Amidst the flurry of rueful Jewish reactions to the recent Pew Study on Jewish American attitudes and identity is a recent piece that goes against the grain. Writing in Slate, Gabriel Roth challenges the dominant Jewish communal view that assimilation is problematic. “The loss of Jewishness as a meaningful identity in America is the kind of loss that occurs,” Roth writes, “when individuals are free to engage in the pursuit of happiness.”
Married to a non-Jew and with a daughter “who won’t be Bat Mitzvahed,” Roth wonders what, beyond “unsnobbish intellectualism, sympathy for the disadvantaged, psychoanalytic insight, rueful comedy, [and] smoked fish” are the Jewish gifts worth cherishing. And anyway, he continues, those gifts have been “thoroughly incorporated into American upper-middlebrow culture.”
Roth sagely aims his piece at non-religious Jews. Religious Jews, he assumes, are motivated by furthering the covenant, a goal that is intrinsically impervious to this kind of detached critique.
Among the categories typically available to Diaspora Jews, I’m not quite sure where I’d fall on the spectrum of Roth’s assumption of “religiosity.” I am active in my synagogue, celebrate all the Jewish holidays (though Shavuot tends to fall by the wayside), serve as a prayer leader on Rosh Hashana, yet I do not personally feel bound by covenantal obligations and don’t really believe in God.
But being non-Orthodox as well as inherently liberal and humanistic in my approach to Jewish life, I’m going to assume I’m included in Roth’s intended audience. Here are a few thoughts by way of response.
The broadest question Roth’s piece implicitly raises is whether the world would be worse off were Jews, due to their own assimilative tendencies, to eventually fade into the dustbin of history. As Roth speaks from his own experience so shall I. Just as Roth declares that his daughter won’t have a Bat Mitzvah, for my part, I know that I have been envisioning my son and daughter’s Bar and Bat Mitzvah Torah chanting since they were born, speak only Hebrew to my kids, send them to Jewish summer camp and afternoon Hebrew school, attend synagogue with them semi-regularly, and try to keep the rhythm of Jewish life alive in our home. There are two reasons that motivate me.
The first is instrumental. I want my children to be comfortable with the tools of Jewish literacy, to be part of the far-reaching conversation that represents contemporary Jewish life. Of course, all along I have been banking on the continuation of this conversation.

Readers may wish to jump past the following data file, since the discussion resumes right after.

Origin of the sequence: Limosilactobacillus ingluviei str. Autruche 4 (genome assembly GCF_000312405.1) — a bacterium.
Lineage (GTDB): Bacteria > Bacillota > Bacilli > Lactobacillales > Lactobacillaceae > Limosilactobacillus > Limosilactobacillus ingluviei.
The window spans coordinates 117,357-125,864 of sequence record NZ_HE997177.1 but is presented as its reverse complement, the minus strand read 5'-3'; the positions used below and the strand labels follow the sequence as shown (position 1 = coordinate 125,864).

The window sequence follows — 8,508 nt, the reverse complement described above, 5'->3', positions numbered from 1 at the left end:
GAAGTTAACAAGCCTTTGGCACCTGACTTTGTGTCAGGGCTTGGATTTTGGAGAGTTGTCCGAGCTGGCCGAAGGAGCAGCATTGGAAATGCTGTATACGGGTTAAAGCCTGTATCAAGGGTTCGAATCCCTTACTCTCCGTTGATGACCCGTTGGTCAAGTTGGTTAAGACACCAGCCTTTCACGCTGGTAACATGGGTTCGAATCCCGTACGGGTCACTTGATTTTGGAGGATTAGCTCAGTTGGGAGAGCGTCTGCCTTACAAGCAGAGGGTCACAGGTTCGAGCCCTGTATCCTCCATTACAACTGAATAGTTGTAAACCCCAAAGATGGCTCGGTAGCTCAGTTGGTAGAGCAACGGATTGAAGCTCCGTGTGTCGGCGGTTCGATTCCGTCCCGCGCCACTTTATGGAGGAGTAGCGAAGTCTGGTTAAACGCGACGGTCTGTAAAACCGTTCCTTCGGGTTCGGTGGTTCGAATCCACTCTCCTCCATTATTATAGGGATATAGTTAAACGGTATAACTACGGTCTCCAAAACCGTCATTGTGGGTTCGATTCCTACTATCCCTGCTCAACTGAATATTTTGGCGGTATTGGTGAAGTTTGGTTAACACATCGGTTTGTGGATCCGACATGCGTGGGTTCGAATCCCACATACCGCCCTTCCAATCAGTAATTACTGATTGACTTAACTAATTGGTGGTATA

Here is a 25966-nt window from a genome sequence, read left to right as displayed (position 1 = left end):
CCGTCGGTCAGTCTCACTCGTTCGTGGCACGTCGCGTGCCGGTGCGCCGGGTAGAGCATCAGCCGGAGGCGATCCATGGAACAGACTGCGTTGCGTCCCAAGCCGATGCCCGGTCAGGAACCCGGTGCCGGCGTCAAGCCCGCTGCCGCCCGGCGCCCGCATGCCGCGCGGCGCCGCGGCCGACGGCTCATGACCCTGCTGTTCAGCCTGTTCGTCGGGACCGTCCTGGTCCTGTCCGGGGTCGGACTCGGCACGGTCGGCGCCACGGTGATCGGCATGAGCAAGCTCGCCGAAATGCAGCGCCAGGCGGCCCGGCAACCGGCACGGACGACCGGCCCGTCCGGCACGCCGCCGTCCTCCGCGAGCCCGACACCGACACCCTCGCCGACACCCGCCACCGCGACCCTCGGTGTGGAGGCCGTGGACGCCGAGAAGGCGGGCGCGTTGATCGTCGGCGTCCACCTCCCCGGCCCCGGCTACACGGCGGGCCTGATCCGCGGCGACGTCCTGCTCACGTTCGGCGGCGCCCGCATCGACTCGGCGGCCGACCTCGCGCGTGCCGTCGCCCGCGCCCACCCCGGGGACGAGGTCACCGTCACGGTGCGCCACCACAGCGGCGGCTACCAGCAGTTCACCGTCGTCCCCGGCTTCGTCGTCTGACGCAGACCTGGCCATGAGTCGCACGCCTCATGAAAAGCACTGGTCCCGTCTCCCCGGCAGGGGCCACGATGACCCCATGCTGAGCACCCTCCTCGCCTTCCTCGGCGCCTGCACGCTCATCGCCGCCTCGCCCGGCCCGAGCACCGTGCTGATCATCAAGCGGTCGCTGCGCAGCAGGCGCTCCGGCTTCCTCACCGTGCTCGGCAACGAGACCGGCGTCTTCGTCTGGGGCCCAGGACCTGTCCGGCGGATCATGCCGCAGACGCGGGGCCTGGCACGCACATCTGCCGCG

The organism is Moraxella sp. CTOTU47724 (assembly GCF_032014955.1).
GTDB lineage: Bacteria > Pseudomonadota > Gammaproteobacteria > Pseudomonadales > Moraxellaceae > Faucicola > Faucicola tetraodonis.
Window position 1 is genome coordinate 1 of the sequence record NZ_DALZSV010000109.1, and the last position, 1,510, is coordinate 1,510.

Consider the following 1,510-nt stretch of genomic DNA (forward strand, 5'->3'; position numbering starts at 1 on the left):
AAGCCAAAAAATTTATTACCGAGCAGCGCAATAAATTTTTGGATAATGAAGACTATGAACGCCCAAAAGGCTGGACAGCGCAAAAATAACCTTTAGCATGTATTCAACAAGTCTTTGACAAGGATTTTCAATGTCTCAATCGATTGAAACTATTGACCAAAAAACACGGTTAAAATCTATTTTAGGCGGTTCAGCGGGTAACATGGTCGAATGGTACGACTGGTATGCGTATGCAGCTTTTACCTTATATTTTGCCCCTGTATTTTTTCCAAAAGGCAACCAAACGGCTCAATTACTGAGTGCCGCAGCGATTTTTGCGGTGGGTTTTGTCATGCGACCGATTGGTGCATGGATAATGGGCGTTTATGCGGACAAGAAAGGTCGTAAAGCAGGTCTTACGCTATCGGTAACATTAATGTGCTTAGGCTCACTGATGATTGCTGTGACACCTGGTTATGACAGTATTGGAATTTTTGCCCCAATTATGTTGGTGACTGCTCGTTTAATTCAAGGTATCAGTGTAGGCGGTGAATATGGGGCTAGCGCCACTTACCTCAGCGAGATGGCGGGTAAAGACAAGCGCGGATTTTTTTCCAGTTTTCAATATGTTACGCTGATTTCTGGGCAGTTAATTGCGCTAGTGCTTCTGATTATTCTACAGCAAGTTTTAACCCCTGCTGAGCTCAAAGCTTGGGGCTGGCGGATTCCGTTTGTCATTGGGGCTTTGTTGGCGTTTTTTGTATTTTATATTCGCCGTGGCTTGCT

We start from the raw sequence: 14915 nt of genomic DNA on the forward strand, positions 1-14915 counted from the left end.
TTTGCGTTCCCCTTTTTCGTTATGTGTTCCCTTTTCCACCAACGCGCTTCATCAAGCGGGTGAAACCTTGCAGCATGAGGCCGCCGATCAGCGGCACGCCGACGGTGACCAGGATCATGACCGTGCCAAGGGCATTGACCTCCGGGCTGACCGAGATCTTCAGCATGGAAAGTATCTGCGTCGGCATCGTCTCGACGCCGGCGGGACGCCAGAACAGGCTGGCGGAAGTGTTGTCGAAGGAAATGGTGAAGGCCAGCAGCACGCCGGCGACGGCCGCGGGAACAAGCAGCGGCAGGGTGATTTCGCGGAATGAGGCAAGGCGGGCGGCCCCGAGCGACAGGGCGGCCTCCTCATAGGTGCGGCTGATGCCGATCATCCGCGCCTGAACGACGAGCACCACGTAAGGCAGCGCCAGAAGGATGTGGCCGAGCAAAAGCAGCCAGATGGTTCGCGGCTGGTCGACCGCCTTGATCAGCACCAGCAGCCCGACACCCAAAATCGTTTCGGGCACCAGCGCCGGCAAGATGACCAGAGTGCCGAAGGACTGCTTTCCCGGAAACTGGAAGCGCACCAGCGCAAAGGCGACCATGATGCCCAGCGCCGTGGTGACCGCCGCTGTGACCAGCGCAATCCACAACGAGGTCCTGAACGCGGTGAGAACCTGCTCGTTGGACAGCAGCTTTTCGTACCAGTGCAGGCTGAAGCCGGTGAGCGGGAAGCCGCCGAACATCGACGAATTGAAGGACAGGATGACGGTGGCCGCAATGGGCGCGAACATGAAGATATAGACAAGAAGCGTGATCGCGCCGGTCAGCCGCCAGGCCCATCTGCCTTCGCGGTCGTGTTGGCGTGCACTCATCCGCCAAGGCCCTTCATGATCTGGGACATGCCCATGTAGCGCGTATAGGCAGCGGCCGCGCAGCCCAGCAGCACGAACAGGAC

But Roth’s article suggests a significant conundrum: as we become aware that Jews are in fact assimilating, and hence this distinctive Jewish conversation may one day cease, is it something worth trying to preserve? Is Jewish continuity beyond for its own sake worse pursuing?
While it’s hard to argue with Roth’s point that many worthwhile Jewish cultural values have naturally been absorbed into broader North American culture, there is still something of value that I would not want my kids to part with.
I like that, without dogma, superstition, xenophobia, or theological fear, in our home we cultivate an appreciation for Jewish tradition, language, music, food and text. I like that my children have an extra window into the ethical aspects of some of the values they learn about more broadly, like the fact that the Hebrew word for charity, tzedakah, comes from the root for justice. I value the fact that they will eventually be able to wrestle with Israeli policy from a position of both awareness and attachment. I like that they have a sense of the imagined community of the Jewish people. Certainly Jewish community is not the only community with which my children identify. They have their various neighborhood, civic, recreational and national identities, none of which are defined by Jewish tribalism. But why deny them one more slice of community, when we know that the sort of criss-crossing linkages of identity ultimately make a multicultural democracy that much more richly textured?
I cherish the fact that my kids have part of their minds, bodies and souls linked to a self-conscious system of cultural rites, tropes and traditions. It is a system that some refer to as counter-cultural, but in its more humanistic and liberal variant, it is more accurately thought of as a parallel system of aesthetic markers that animate and reinforce many social values that the broader society seeks to reinforce but which are often experienced in the abstract. And in its cultural distinctiveness, it reminds us that our busy, pleasure-and-ambition-seeking egos are part of something larger than ourselves.